Places of Invention: Topoi, Media, Locales
This workshop will explore intersections of rhetorical theory, field methods, and critical practice as they gather around questions of place, materiality, and invention. It will consider topos, medium, and locale as architectonic concepts for investigating and engaging with rhetorical places of varying sorts. We begin from the assumption that location matters in public and everyday life—situated places within broader social, cultural, technological, political economic, and material ecologies and assemblages. We are committed to finding productive intersections among traditional and contemporary rhetorical theory; rhetorical field methods, including participant observation, interviewing, archival research, advocacy, and reflexive pedagogy; critical analysis; and recent interdisciplinary work on place, space, media, polity, and the senses. We court a “hermeneutics of place” that invites questions of agency, affiliation, ritual, geography, memory, image and imagination, movement, and material practices of signification, sense-making, mediation, and the arrangement of bodies—all in the service of invention broadly defined as the generation and re-generation of rhetorical discourse and related forms of energy (as George Kennedy has helped us to think about).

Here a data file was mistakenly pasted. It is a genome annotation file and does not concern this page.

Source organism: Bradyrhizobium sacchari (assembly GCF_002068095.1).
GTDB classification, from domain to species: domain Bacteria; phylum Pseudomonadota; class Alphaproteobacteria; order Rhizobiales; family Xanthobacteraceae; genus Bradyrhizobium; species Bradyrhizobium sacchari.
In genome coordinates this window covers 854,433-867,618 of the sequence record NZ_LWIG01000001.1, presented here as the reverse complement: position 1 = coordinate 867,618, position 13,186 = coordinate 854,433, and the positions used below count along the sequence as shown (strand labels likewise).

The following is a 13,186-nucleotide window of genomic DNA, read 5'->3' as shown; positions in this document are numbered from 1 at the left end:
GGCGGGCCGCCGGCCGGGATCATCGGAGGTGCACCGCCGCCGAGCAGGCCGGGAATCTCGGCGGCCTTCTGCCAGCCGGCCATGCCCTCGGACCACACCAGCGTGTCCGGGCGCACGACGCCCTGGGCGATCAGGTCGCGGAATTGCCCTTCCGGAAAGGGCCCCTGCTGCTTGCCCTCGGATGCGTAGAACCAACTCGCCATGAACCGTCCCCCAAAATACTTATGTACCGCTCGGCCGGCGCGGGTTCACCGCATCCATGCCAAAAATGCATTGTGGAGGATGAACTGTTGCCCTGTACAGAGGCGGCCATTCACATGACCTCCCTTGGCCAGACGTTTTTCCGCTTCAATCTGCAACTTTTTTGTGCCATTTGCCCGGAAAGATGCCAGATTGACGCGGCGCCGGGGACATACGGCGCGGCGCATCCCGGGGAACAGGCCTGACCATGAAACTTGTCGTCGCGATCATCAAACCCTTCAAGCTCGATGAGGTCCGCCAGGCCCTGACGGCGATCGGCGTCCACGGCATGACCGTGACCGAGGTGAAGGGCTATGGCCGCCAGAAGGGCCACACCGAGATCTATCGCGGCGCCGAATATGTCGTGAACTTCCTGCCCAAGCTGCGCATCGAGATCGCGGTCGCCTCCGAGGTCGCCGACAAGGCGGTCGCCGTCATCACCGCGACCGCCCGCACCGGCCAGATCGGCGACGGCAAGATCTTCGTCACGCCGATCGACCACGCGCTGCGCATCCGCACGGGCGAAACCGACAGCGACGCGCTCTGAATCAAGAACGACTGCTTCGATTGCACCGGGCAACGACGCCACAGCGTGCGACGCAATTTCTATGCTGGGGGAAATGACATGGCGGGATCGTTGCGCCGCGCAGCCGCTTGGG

We invite scholars and graduate students working on theoretical, methodological, or empirical projects related to place as a rhetorical concept, heuristic, and location of investigation. We welcome those working on both geographical and media sites and interested in considering them further as rhetorical places.
Ackerman and Simonson have team-taught graduate and undergraduate seminars on the topic of rhetorical places. Ackerman studies materiality and memory through urban settings, as demonstrated in The Public Work of Rhetoric (University of South Carolina Press, 2010) and is currently working on “a rhetoric for everyday life” based on his fieldwork and theories relevant to this workshop. Simonson has considered locales and other media of invention in his recent rhetorical history, Refiguring Mass Communication (University of Illinois Press, 2010) and is currently working on a theoretical essay on the subject. He delivered the plenary address, “Our Places in a Rhetorical Century,” at the 2011 RSA Institute in Boulder, CO.
Questions should be directed to John Ackerman at John.Ackerman@Colorado.EDU.
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